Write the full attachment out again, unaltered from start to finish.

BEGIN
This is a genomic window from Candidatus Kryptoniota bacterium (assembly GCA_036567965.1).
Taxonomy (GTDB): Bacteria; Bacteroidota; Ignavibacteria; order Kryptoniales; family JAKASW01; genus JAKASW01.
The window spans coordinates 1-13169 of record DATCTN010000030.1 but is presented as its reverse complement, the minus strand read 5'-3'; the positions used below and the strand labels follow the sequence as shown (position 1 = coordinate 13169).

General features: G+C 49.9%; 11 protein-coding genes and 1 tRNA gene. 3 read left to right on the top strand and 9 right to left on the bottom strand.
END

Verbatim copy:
This is a genomic window from Candidatus Kryptoniota bacterium (assembly GCA_036567965.1).
Taxonomy (GTDB): Bacteria; Bacteroidota; Ignavibacteria; order Kryptoniales; family JAKASW01; genus JAKASW01.
The window spans coordinates 1-13169 of record DATCTN010000030.1 but is presented as its reverse complement, the minus strand read 5'-3'; the positions used below and the strand labels follow the sequence as shown (position 1 = coordinate 13169).

General features: G+C 49.9%; 11 protein-coding genes and 1 tRNA gene. 3 read left to right on the top strand and 9 right to left on the bottom strand.